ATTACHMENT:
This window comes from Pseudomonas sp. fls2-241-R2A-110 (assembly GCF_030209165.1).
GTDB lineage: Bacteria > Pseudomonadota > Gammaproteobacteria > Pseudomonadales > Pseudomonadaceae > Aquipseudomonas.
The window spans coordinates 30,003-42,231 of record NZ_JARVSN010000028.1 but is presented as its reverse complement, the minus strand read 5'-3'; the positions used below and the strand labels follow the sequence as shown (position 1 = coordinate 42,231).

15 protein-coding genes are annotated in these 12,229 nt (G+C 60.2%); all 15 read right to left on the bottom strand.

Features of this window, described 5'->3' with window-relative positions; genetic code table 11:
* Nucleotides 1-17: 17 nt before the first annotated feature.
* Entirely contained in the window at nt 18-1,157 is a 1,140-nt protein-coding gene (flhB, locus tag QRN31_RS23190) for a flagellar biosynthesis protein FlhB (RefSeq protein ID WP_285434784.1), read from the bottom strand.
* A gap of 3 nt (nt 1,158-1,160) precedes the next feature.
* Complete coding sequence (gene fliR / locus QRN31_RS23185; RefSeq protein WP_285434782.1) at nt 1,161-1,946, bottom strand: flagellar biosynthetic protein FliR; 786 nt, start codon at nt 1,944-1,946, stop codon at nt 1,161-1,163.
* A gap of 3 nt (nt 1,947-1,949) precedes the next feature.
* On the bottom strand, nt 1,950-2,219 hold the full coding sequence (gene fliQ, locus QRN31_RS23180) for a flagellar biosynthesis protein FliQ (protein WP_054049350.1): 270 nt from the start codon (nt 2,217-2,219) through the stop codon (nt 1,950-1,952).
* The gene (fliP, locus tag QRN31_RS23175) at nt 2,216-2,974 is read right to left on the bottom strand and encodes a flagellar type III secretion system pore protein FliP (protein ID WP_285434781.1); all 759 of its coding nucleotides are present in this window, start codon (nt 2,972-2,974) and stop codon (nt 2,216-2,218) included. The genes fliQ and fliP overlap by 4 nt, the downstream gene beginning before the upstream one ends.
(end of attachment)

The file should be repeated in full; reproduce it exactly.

This window comes from Pseudomonas sp. fls2-241-R2A-110 (assembly GCF_030209165.1).
GTDB lineage: Bacteria > Pseudomonadota > Gammaproteobacteria > Pseudomonadales > Pseudomonadaceae > Aquipseudomonas.
The window spans coordinates 30,003-42,231 of record NZ_JARVSN010000028.1 but is presented as its reverse complement, the minus strand read 5'-3'; the positions used below and the strand labels follow the sequence as shown (position 1 = coordinate 42,231).

15 protein-coding genes are annotated in these 12,229 nt (G+C 60.2%); all 15 read right to left on the bottom strand.

Features of this window, described 5'->3' with window-relative positions; genetic code table 11:
* Nucleotides 1-17: 17 nt before the first annotated feature.
* Entirely contained in the window at nt 18-1,157 is a 1,140-nt protein-coding gene (flhB, locus tag QRN31_RS23190) for a flagellar biosynthesis protein FlhB (RefSeq protein ID WP_285434784.1), read from the bottom strand.
* A gap of 3 nt (nt 1,158-1,160) precedes the next feature.
* Complete coding sequence (gene fliR / locus QRN31_RS23185; RefSeq protein WP_285434782.1) at nt 1,161-1,946, bottom strand: flagellar biosynthetic protein FliR; 786 nt, start codon at nt 1,944-1,946, stop codon at nt 1,161-1,163.
* A gap of 3 nt (nt 1,947-1,949) precedes the next feature.
* On the bottom strand, nt 1,950-2,219 hold the full coding sequence (gene fliQ, locus QRN31_RS23180) for a flagellar biosynthesis protein FliQ (protein WP_054049350.1): 270 nt from the start codon (nt 2,217-2,219) through the stop codon (nt 1,950-1,952).
* The gene (fliP, locus tag QRN31_RS23175) at nt 2,216-2,974 is read right to left on the bottom strand and encodes a flagellar type III secretion system pore protein FliP (protein ID WP_285434781.1); all 759 of its coding nucleotides are present in this window, start codon (nt 2,972-2,974) and stop codon (nt 2,216-2,218) included. The genes fliQ and fliP overlap by 4 nt, the downstream gene beginning before the upstream one ends.